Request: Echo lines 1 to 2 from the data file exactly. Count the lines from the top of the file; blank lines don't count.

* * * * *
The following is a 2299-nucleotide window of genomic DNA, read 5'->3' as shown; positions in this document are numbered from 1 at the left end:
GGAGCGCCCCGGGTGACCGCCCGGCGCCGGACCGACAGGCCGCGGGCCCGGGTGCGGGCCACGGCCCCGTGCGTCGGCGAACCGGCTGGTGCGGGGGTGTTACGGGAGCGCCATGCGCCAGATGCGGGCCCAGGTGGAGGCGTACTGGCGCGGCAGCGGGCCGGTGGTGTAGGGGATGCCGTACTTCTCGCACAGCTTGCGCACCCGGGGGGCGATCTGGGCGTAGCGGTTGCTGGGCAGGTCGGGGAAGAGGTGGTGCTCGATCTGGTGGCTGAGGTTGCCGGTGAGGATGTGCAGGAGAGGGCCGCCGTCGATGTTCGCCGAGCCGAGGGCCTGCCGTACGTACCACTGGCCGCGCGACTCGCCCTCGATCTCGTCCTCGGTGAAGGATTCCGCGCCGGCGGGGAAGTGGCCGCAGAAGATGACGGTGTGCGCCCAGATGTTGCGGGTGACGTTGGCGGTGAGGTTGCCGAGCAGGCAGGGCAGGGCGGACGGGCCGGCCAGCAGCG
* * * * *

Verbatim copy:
The following is a 2299-nucleotide window of genomic DNA, read 5'->3' as shown; positions in this document are numbered from 1 at the left end:
GGAGCGCCCCGGGTGACCGCCCGGCGCCGGACCGACAGGCCGCGGGCCCGGGTGCGGGCCACGGCCCCGTGCGTCGGCGAACCGGCTGGTGCGGGGGTGTTACGGGAGCGCCATGCGCCAGATGCGGGCCCAGGTGGAGGCGTACTGGCGCGGCAGCGGGCCGGTGGTGTAGGGGATGCCGTACTTCTCGCACAGCTTGCGCACCCGGGGGGCGATCTGGGCGTAGCGGTTGCTGGGCAGGTCGGGGAAGAGGTGGTGCTCGATCTGGTGGCTGAGGTTGCCGGTGAGGATGTGCAGGAGAGGGCCGCCGTCGATGTTCGCCGAGCCGAGGGCCTGCCGTACGTACCACTGGCCGCGCGACTCGCCCTCGATCTCGTCCTCGGTGAAGGATTCCGCGCCGGCGGGGAAGTGGCCGCAGAAGATGACGGTGTGCGCCCAGATGTTGCGGGTGACGTTGGCGGTGAGGTTGCCGAGCAGGCAGGGCAGGGCGGACGGGCCGGCCAGCAGCG